Let me apologize right now for the negative tone of many recent blog posts. This past field season was my most difficult ever. In 2017 I found it difficult to motivate one of my field assistants to complete data collection at all of her assigned lakes each day, and her complaints and weak performance hurt team morale. But last year was doubly trying, because a second field assistant falsified her data. In truth, this was the third instance of falsification that I had observed during the study.
One can dismiss data falsification by one or two field workers as flukes. When we found that Laura was not going to some of the lakes on her circuit in 1996 and was faking her arrival and departure times at some others, we were horrified. Having never encountered this problem before, though, we eventually decided that something was wrong with Laura for her to have betrayed our trust. Margaret, my head field assistant that year, announced, “I always thought she was a spoiled brat”, and I quickly agreed. When Frank, another team leader, caught Chelsea faking her data in 2005, I allowed myself to reach a similar conclusion. The problem was Chelsea, not us. I assured Frank that I would be more careful in screening potential field assistants in the future.
The third instance of faking data, which occurred last year, forced me to confront an unpleasant possibility: something about the way we select student assistants or go about data collection makes our project prone to data falsification. One aspect of this problem is obvious. While we are able to cover more ground and collect more data per observer than most other studies by having each observer work independently, solitary data collection opens the door to cheating. A single weak person in a weak moment who decides to fake data has no check on their behavior, whereas neither of two observers working in a pair would likely risk discovery by proposing data falsification to their teammate.
Fortunately, the design of our data collection also makes it easy to detect falsification. You see, we systematically rotate observer visits to lakes to limit the impact of observer bias. Observer bias — the innocent and natural tendency of each individual observer to detect and record certain events in their environment and not others — occurs in all observational studies. We limit such bias by making sure that all observers visit all study lakes and that no two consecutive visits to a given lake are by the same observer. This protocol gives us a means to detect faking of data, because any occasion when one visitor’s observations at a lake fail to match those of the previous visitor — like one observer reporting a failed nest and a different observer a week later reporting chicks — is immediately flagged for further scrutiny. Rotation of lake visits should also discourage cheating, because field assistants know that the lakes that they are assigned to visit on a certain day will be visited by a teammate in a week’s time. In effect, we are all constantly checking on each other’s observations. We are like a community of paranoiacs!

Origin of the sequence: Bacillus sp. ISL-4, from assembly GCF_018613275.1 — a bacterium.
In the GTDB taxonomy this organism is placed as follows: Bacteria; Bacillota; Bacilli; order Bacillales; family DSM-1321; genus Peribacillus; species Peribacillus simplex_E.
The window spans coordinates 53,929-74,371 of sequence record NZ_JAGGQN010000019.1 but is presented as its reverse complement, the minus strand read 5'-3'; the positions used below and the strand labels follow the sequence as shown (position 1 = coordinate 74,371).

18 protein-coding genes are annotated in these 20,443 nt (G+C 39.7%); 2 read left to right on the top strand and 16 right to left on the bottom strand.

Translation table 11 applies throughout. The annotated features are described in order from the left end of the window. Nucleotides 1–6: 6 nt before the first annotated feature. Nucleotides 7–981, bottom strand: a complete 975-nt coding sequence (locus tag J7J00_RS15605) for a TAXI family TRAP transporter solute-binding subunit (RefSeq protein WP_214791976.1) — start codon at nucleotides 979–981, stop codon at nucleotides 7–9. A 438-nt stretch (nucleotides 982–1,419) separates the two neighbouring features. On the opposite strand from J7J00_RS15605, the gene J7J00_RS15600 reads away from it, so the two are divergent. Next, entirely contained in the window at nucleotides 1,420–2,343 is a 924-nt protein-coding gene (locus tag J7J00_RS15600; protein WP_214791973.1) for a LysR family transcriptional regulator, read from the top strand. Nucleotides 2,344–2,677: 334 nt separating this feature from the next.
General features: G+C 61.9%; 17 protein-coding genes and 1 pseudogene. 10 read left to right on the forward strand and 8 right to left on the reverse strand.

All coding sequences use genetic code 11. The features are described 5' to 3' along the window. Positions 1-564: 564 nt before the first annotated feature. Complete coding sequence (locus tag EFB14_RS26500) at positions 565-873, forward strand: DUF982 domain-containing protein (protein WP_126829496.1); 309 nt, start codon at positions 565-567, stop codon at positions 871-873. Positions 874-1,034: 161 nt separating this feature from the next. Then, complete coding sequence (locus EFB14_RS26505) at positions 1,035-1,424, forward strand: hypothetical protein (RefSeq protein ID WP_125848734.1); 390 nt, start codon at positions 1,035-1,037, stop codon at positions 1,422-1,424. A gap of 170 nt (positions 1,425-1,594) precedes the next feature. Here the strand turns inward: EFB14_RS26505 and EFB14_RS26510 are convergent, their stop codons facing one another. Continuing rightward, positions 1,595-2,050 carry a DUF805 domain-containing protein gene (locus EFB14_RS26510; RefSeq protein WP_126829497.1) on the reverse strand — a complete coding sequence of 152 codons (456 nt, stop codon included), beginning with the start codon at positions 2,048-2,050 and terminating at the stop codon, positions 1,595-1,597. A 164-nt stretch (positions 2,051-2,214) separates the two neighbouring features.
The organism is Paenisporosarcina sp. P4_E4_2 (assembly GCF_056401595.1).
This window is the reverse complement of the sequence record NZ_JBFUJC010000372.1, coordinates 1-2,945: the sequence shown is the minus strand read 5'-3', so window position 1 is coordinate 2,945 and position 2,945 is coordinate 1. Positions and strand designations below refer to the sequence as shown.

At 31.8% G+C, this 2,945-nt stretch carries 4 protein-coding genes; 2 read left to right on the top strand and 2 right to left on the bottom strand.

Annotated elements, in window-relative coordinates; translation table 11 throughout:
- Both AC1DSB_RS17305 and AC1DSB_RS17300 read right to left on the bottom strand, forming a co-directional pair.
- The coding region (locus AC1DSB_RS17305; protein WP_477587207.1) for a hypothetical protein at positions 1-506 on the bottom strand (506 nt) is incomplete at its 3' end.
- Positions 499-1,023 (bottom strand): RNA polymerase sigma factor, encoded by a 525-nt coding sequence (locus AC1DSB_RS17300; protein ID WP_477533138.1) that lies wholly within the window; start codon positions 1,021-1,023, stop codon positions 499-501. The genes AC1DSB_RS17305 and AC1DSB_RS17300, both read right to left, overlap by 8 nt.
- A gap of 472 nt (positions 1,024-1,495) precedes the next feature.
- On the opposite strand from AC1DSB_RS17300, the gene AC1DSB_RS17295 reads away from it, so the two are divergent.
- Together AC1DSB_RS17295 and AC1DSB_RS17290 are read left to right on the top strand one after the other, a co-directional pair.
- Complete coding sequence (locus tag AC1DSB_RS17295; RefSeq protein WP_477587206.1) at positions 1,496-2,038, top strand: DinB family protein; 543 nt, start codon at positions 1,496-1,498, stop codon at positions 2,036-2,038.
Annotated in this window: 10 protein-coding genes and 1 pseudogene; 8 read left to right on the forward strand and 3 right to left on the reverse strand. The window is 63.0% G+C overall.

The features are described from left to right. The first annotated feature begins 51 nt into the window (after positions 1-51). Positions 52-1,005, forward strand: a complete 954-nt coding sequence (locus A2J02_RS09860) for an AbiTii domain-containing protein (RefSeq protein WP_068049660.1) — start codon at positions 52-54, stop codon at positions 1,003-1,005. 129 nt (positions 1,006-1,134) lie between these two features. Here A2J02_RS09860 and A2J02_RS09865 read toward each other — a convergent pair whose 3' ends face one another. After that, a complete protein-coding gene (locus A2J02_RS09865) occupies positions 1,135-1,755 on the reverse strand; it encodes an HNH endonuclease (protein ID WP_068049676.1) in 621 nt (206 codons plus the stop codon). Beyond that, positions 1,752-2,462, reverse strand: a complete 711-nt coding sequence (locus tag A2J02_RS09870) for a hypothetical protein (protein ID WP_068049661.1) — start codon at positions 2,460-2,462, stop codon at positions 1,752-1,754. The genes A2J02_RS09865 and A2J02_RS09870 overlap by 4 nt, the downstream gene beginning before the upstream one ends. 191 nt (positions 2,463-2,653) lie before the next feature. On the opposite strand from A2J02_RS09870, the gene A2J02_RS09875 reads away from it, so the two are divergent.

Our unintentional safeguard against data falsification is lucky, but it only makes the repeated occurrence of cheating more puzzling. Our field assistants are young people, eager to gain experience and to show their field skills to scientists who might write them strong reference letters. Their application to work with me must include names of three references and considerable information about their academic background and training. Why would such people risk fallout from a severe violation of academic integrity by falsifying data? We can fully never solve this puzzle, I suppose. Needless to say, exit interviews with data cheats are not feasible. In the three instances of falsification: 1) Laura simply denied faking data, despite having been caught red-handed doing so, 2) Chelsea admitted falsifying data and commented, “I cannot believe that I took that chance”, and 3) our faker from last year also admitted her wrongdoing, but insisted that she faked data only on the single occasion when she was caught.
I suspect that I will expose myself to ridicule with the following conclusions about cheaters’ motivations, but I will proceed. First, I think the adage that “cheaters never expect to be caught” applies here. Perhaps young people get caught up in the present and underestimate the power of rotating observer visits to detect inconsistencies in data. That is, assistants might decide that if they are not actually observed cheating in the field, they will not be found out. Second, I think young people are perhaps a bit more selfish now than they were 30 years ago, as revealed by Chelsea’s comment. If your main priority is to promote your own future rather than to safeguard the integrity of scientific data, then the bar is much lower for cheating.
What now? Can we screen research assistant applications more effectively and discard those that show signs of a defective moral compass? Is there a simple and inexpensive personality test that we can run to detect a proclivity for cheating?